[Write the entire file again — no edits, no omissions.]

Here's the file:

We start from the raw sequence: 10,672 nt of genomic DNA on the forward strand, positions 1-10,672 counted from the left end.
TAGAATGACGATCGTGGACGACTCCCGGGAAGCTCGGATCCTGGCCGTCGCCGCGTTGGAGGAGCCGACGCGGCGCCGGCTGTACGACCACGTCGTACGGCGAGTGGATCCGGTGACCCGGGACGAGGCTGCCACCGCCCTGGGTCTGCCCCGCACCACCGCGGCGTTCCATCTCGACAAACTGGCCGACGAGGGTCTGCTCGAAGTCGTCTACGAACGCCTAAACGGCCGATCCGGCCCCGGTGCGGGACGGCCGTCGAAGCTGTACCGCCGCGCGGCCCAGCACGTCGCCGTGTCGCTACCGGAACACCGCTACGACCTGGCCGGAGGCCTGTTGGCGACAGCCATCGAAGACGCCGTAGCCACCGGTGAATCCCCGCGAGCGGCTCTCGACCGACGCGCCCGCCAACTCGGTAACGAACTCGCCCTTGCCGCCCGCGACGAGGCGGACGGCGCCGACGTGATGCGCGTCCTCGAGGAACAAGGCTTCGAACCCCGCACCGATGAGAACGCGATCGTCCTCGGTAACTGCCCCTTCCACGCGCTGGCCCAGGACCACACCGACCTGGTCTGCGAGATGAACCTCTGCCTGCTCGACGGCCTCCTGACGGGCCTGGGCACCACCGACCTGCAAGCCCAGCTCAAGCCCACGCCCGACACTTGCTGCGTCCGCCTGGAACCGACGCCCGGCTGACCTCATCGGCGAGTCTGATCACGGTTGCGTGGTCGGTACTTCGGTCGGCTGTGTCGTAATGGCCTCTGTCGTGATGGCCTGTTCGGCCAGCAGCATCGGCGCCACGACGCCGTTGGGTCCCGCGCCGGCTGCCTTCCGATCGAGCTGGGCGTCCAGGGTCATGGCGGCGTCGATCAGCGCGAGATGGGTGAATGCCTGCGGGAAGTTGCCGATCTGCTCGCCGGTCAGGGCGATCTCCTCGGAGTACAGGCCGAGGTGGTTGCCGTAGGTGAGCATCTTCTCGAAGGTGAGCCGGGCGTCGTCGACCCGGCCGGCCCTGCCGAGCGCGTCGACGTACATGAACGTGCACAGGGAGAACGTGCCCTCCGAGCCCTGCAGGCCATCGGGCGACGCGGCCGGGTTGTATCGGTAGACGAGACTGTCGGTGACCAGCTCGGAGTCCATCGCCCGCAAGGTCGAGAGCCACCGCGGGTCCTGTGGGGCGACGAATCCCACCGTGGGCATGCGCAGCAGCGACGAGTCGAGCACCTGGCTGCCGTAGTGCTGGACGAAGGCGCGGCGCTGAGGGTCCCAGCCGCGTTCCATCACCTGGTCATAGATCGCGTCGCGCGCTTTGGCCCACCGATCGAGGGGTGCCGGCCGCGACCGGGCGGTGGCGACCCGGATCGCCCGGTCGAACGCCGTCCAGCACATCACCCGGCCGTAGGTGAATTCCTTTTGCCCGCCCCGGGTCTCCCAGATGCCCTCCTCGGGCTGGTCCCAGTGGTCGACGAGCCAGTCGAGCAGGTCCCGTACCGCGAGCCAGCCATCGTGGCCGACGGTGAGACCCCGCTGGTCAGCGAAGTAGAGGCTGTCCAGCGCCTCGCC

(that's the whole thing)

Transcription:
We start from the raw sequence: 10,672 nt of genomic DNA on the forward strand, positions 1-10,672 counted from the left end.
TAGAATGACGATCGTGGACGACTCCCGGGAAGCTCGGATCCTGGCCGTCGCCGCGTTGGAGGAGCCGACGCGGCGCCGGCTGTACGACCACGTCGTACGGCGAGTGGATCCGGTGACCCGGGACGAGGCTGCCACCGCCCTGGGTCTGCCCCGCACCACCGCGGCGTTCCATCTCGACAAACTGGCCGACGAGGGTCTGCTCGAAGTCGTCTACGAACGCCTAAACGGCCGATCCGGCCCCGGTGCGGGACGGCCGTCGAAGCTGTACCGCCGCGCGGCCCAGCACGTCGCCGTGTCGCTACCGGAACACCGCTACGACCTGGCCGGAGGCCTGTTGGCGACAGCCATCGAAGACGCCGTAGCCACCGGTGAATCCCCGCGAGCGGCTCTCGACCGACGCGCCCGCCAACTCGGTAACGAACTCGCCCTTGCCGCCCGCGACGAGGCGGACGGCGCCGACGTGATGCGCGTCCTCGAGGAACAAGGCTTCGAACCCCGCACCGATGAGAACGCGATCGTCCTCGGTAACTGCCCCTTCCACGCGCTGGCCCAGGACCACACCGACCTGGTCTGCGAGATGAACCTCTGCCTGCTCGACGGCCTCCTGACGGGCCTGGGCACCACCGACCTGCAAGCCCAGCTCAAGCCCACGCCCGACACTTGCTGCGTCCGCCTGGAACCGACGCCCGGCTGACCTCATCGGCGAGTCTGATCACGGTTGCGTGGTCGGTACTTCGGTCGGCTGTGTCGTAATGGCCTCTGTCGTGATGGCCTGTTCGGCCAGCAGCATCGGCGCCACGACGCCGTTGGGTCCCGCGCCGGCTGCCTTCCGATCGAGCTGGGCGTCCAGGGTCATGGCGGCGTCGATCAGCGCGAGATGGGTGAATGCCTGCGGGAAGTTGCCGATCTGCTCGCCGGTCAGGGCGATCTCCTCGGAGTACAGGCCGAGGTGGTTGCCGTAGGTGAGCATCTTCTCGAAGGTGAGCCGGGCGTCGTCGACCCGGCCGGCCCTGCCGAGCGCGTCGACGTACATGAACGTGCACAGGGAGAACGTGCCCTCCGAGCCCTGCAGGCCATCGGGCGACGCGGCCGGGTTGTATCGGTAGACGAGACTGTCGGTGACCAGCTCGGAGTCCATCGCCCGCAAGGTCGAGAGCCACCGCGGGTCCTGTGGGGCGACGAATCCCACCGTGGGCATGCGCAGCAGCGACGAGTCGAGCACCTGGCTGCCGTAGTGCTGGACGAAGGCGCGGCGCTGAGGGTCCCAGCCGCGTTCCATCACCTGGTCATAGATCGCGTCGCGCGCTTTGGCCCACCGATCGAGGGGTGCCGGCCGCGACCGGGCGGTGGCGACCCGGATCGCCCGGTCGAACGCCGTCCAGCACATCACCCGGCCGTAGGTGAATTCCTTTTGCCCGCCCCGGGTCTCCCAGATGCCCTCCTCGGGCTGGTCCCAGTGGTCGACGAGCCAGTCGAGCAGGTCCCGTACCGCGAGCCAGCCATCGTGGCCGACGGTGAGACCCCGCTGGTCAGCGAAGTAGAGGCTGTCCAGCGCCTCGCC